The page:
Monday, October 22, 2012

Philosophical Differences

By Corrie Trouw

As the college football season enters the final weekend in October, much of the stage has been set for its final acts. Conference races have been distilled down to a few viable contenders, and the shortlists for individual awards have become even shorter. And yet, with a full month of action to make the season's most dramatic decisions, I have made up my mind on how 2012's final act should be written.

I want to see Oregon play Alabama in January's BCS Championship Game.

A few other teams may currently have more impressive resumes (sorry, Florida). And both the Tide and the Ducks still have the nastiest portions of their schedules remaining, with each facing a trip to play a squad that knocked them off in their own stadiums last year (LSU and USC, respectively). But I have seen enough; this is the game I have to see.

What makes the prospect of this Alabama team playing this Oregon team so enticing is the broader implications of such a matchup. Yes, both teams have been dominant. Neither has played a meaningful second half so far this year. But plenty of teams have rolled through regular seasons before this. No, what makes this potential matchup so appealing is what it would tell us about college football's future.

Spread offenses have, well, spread across this country like a pandemic, from the Big 12's spread passing attacks to Oregon and Ohio State's lightning fast spread option looks. While they differ in how they move the ball down the field, all of these offenses are geared around minimizing the time between snaps in large part to prevent defenses from rotating personnel.

And yet there is one enclave where the super-fast spread has not rewritten the game's DNA. In the SEC, teams certainly mix spread elements into their offenses, but Alabama, Florida (post-Urban Meyer), LSU, Georgia, and South Carolina do not push the same frantic pace we see in much of the rest of the country. In fact, as high tempo spread offenses have replicated across the rest of the country, the SEC has kept to to its more traditional ways — and won six consecutive BCS titles in a row.

But didn't we already see an Oregon-SEC championship game just two years ago? Only in name.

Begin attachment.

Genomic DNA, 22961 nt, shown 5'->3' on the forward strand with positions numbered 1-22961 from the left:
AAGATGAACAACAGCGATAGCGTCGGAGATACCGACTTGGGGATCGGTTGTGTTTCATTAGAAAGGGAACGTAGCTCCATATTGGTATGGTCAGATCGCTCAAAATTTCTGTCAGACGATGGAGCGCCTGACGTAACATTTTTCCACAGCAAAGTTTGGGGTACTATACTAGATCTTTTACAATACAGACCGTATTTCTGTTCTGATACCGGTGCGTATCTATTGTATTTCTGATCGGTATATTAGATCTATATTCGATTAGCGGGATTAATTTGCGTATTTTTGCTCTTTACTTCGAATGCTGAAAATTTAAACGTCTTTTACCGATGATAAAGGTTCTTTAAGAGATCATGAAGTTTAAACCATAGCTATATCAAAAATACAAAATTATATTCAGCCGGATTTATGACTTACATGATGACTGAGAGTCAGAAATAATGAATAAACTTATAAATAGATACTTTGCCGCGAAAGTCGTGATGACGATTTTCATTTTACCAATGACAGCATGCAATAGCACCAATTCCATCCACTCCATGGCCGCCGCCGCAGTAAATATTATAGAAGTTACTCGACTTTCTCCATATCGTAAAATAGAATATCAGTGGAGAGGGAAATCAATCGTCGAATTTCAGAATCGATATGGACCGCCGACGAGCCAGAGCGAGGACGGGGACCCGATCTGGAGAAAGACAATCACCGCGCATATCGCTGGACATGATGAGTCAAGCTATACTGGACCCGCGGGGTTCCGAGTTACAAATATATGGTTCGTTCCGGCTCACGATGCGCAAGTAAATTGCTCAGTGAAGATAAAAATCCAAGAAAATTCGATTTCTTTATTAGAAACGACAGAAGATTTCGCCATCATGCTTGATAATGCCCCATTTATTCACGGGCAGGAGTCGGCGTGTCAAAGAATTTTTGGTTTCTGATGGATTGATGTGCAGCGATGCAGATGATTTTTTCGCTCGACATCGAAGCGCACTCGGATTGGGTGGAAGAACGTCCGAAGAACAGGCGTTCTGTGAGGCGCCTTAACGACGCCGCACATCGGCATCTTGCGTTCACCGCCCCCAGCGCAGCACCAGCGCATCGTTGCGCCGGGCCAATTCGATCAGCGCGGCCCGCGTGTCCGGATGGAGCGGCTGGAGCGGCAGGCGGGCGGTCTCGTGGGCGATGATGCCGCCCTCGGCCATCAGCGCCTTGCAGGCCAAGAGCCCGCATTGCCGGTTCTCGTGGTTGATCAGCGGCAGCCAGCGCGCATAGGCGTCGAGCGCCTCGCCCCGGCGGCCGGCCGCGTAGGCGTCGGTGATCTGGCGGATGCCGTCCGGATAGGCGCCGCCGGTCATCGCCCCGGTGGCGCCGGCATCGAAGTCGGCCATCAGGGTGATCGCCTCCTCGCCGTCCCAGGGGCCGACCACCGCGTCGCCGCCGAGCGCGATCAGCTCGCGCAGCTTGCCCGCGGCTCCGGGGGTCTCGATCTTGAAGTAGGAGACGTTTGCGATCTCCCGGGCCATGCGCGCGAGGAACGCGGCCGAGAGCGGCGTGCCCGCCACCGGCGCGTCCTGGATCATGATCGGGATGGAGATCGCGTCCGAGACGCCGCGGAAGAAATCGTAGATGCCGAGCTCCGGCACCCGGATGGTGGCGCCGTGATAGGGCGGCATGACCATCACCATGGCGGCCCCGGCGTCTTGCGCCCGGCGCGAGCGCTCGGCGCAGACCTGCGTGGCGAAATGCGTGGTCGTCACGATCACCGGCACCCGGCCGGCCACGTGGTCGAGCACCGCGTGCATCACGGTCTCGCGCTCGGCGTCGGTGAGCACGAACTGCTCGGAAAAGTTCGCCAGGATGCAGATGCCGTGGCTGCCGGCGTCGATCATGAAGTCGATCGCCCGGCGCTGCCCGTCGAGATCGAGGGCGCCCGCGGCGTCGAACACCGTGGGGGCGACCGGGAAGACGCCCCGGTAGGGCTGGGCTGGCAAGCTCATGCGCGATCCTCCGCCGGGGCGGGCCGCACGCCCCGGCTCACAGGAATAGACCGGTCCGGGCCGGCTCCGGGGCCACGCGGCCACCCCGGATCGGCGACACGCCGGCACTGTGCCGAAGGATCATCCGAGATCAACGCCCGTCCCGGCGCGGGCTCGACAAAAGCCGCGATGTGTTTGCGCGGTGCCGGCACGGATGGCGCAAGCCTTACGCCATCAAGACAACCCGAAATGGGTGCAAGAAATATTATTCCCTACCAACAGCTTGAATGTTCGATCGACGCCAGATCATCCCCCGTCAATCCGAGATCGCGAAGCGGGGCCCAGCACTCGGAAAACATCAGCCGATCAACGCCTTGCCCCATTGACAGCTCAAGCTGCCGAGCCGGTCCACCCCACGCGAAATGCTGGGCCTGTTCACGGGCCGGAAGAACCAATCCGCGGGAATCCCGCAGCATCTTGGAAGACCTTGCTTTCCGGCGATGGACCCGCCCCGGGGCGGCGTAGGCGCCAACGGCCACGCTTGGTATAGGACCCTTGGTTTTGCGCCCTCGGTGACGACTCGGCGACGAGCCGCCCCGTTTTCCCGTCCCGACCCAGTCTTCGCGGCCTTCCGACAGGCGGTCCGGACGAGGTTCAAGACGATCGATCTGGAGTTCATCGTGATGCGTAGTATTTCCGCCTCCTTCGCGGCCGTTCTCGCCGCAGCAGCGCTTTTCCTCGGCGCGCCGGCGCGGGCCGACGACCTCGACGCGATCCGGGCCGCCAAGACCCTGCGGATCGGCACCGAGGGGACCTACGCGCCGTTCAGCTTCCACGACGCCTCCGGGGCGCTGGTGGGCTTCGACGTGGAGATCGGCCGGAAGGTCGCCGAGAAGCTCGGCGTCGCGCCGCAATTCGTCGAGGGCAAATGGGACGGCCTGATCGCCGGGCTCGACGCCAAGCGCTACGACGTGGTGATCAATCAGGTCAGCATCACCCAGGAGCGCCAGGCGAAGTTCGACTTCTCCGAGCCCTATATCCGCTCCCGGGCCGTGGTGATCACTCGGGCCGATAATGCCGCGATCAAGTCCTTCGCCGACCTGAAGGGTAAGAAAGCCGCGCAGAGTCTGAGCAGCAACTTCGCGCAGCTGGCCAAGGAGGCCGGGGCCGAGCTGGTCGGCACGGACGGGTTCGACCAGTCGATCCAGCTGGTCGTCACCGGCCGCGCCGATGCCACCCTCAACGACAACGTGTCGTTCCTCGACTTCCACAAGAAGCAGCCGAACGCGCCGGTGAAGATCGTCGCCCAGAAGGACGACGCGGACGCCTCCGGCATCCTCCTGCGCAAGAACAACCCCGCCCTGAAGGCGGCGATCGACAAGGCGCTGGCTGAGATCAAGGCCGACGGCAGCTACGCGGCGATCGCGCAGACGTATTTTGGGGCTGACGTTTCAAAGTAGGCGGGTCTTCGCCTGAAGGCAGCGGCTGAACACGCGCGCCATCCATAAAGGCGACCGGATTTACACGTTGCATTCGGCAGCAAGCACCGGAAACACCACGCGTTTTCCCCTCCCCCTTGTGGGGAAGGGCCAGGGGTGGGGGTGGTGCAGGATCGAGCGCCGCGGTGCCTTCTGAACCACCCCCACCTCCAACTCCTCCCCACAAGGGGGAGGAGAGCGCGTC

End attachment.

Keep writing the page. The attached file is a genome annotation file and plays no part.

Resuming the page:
That season's champion, Auburn, was not representative of the SEC juggernauts that have dominated the past half-decade. Instead, the 2010 Tigers were led by a self-styled Superman in Cam Newton and played enough defense to avoid full-blown track meets (see their tilt with Arkansas). Gus Malzahn brought the quickest offense the league has seen in recent years, and the result was a different kind of game.

But even more so, that game left us with an unsatisfying result regarding the trajectory of the sport's strategy. Auburn won a close, low-scoring battle riddled with sloppiness. It would have been difficult to leave Glendale, AZ, that day feeling like Auburn, whatever it represented, had conquered Oregon's attack.

2012 Alabama and Oregon are different. They represent beachheads in the way college football will be played in the years to come.

Unlike the NFL, college football's beauty is in its diversity of schemes, locales, and traditions. At the professional level, the double-edged sword of parity punishes coaches who dare to employ the unorthodox. But with so many college programs at such uneven playing levels, the sport's generals have more opportunities to develop its next strategic innovation.

College football is a sport of regional interest, but it is also a sport of national meta-narratives. The SEC's insurrection against the B1G. The Pac-12's constant struggle against East Coast bedtimes. The shifting sands of conference realignment. We love these stories because, frankly, many of the games themselves are uncompetitive outside a larger context.

Which leads us back to the Tide and Ducks. With the amount of football remaining to be played, the likelihood of both teams holding serve and meeting unbeaten in Miami is likely be worse than 50-50. But if this is the matchup we get on January 7, it is difficult to envision a scenario in which one of these two philosophies has an added feather in its cap on January 8. Such a game would have to be more than just three (okay, probably more like four) hours of entertainment. It would answer some pressing questions of two contrasting ideologies.

Forget Governor Romney and President Obama. This is the debate I want to see.

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